Les Paul Interview
(American jazz guitarist and inventor.)

Some people really need no introduction, but we'll give him one anyway.

If you're a musician, you know who he is. If you're a guitarist, you might play one of his guitars. It's an honor to present an interview with a musical legend - Mr. Les Paul.

Q - Mr. Paul, you're probably one of the few guitarists to have a guitar named after you, correct?
A - Yup.

Q - Did you approach Gibson or did Gibson approach you?
A - I approached them...for ten years! (laughs) and finally got it. I first had to prove the idea that a solid body electric (guitar) was where to go, that there was a place in the world for that. It was a great challenge because no one seemed to be tuned into that frequency.

Q - Who designed the look of the guitar? You or Gibson? Did you have final approval?
A - It was mutual. The reason it was mutual was because we wanted to get the sound we wished without having a ten ton weight of the instrument. We wanted it small because there was no reason to have it acoustic for sound. It was gonna be all done electrically. When I designed the guitar, I did not design it with the arch top. It was the president, their chairman of the board that was a collector of violins. He had a Stradivarius in his vault. So that afternoon we were designing this whole thing about making the Les Paul solid body. It was a flat top. So he said "You want to go look at some of my collection?" When we did, he said "Isn't that beautiful?" I said "But, it's so expensive. It would be difficult to do." "Not for us" he said. "We do that with our arch top hollow bodies. We have the equipment to do that, where others don't." He said "if you love the guitar as much as I do the violin..." and I agreed with him; to have a beautiful instrument. That's where we went with something that not only sounded good and was good, but it was something beautiful. That is the guitar that we're most proud of. What a pretty looking instrument it is!

Q - Yes, it is. Now, I consulted this book Off The Record by Joe Smith, former president of Warner Brothers Records for this interview.
A - Sure. Know him well.

Q - He did an interview with you for that book.
A - Yes, he did.

Q - It was stated that from 1952 to 1964, the Les Paul was the biggest selling guitar in the world. How do you know that? Did the company provide you with sales figures?
A - Oh, they do all the time, although I never look at them. If you were to ask me how many guitars we've sold, I will meet tomorrow night with the president and ask him and I would guarantee you, he would not know either.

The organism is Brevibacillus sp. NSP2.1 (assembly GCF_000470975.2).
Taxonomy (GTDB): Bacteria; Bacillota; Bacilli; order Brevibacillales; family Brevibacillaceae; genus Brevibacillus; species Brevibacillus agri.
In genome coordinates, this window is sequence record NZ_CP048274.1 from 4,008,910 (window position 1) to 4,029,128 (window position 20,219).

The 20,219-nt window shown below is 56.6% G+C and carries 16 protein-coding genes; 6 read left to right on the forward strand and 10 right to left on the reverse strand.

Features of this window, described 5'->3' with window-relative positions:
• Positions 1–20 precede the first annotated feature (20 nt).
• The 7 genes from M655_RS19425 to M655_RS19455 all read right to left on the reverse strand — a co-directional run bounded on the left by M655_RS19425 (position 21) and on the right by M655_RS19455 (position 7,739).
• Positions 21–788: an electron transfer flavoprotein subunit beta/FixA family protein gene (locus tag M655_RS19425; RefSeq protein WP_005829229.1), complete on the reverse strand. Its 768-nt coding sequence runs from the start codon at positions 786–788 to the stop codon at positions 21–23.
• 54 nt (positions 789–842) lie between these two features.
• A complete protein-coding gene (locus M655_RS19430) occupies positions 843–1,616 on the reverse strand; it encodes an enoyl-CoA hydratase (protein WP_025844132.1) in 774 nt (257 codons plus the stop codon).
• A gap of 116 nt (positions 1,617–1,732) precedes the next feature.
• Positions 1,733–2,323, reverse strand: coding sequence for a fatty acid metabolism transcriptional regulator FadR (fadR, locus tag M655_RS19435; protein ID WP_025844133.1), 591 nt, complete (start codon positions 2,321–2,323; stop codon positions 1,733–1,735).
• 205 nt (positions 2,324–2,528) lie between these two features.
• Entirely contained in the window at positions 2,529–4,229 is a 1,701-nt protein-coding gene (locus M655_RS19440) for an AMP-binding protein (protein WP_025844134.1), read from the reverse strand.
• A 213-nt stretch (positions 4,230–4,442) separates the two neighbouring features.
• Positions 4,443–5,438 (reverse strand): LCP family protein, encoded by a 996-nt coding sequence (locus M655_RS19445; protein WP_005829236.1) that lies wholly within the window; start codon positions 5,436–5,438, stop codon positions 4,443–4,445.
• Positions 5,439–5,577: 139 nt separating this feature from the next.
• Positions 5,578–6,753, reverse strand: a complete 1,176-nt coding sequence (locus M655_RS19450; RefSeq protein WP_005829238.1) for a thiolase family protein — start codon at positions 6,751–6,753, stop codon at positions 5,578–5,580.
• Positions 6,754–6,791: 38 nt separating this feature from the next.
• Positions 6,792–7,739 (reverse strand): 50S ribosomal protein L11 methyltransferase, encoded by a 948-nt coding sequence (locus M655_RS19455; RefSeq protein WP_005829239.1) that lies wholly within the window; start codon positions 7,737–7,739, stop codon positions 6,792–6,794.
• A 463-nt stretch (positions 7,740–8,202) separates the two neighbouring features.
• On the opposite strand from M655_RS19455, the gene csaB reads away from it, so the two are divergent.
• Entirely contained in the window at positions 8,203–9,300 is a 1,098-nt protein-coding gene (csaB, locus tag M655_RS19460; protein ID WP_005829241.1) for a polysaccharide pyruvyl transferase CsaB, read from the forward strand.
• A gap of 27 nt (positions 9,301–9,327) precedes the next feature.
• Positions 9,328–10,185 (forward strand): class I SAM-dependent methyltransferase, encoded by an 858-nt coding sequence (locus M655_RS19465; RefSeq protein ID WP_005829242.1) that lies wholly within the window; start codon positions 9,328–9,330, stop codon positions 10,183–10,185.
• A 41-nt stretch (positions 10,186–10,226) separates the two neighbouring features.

Q - It would be in the millions, wouldn't it?
A - Oh, my goodness.

Q - Tens of millions, maybe?
A - Yeah. You know, I've talked to the president, Henry Juskowitz about where in the world all these guitars are going. Sales keep getting larger and larger. We have no idea. A fellow said to me last night, "my son's a collector of guitars." I said "how many does he have?" He said "he has nine." I said "well, he's not a collector, he's just a guitar player." (laughs) Nine guitars is normal.

Q - How many guitars would you have to have in order to be considered a collector?
A - I guess 200 - 300.

Q - You'd have to have some serious money behind you to afford all of those guitars. You'd have to be Eric Clapton or Jimmy Page.
A - Well, I'll tell you what, if you buy a Les Paul, put it under your bed and maybe water it once in a while and let it grow, you pull that out two years from now and you'll have done better that if you spent it on buying a house. The price goes up. It's amazing!

Q - Do you have a problem with knock-offs or bootlegs or imitation Les Paul guitars?
A - Oh, I'm sure that we do. I don't hear about it as much as the president (of Gibson). The knock-offs are so close you could hardly tell, if at all. Is it a compliment? Yeah it's a compliment, but does it hurt us? Of course it hurts us. I guess what happens is the Gibson people say take it to court and stop 'em from making 'em.

Q - One company pops up and you put 'em down and another company pops up in its place.
A - That's right. They wear you out. But, I guess the answer to that is look how big it is now. The last I heard, 70% of all guitars made out of the Gibson factory are Les Pauls. And, nothing could make me happier and surprise me more than to hear something like that.

Q - That is quite a compliment.
A - That is more than a compliment, it's a good living. (laughs) It's a comfortable living. It's a good instrument and a great friend to have.

Q - In your early days, your brother thought you were weird. Your mother thought you were a genius. What did your father think?
A - My father was trying to catch a nurse. (laughs)

Q - I don't understand.
A - They were separated. My old man was out there having a good time. But seriously, I loved my Dad. I was very close to him, but he didn't pay much attention to my music ability or anything I was doing until it sort of became recognized. Then one day he realized just what I was doing.

Q - Was Jimi Hendrix the greatest guitarist you ever heard?
A - He's one of 'em. Boy, he played great. And, there's a lot of great guitar players out there. It just doesn't end. Each one has part of it. None of 'em have all of it and that's what's so interesting.

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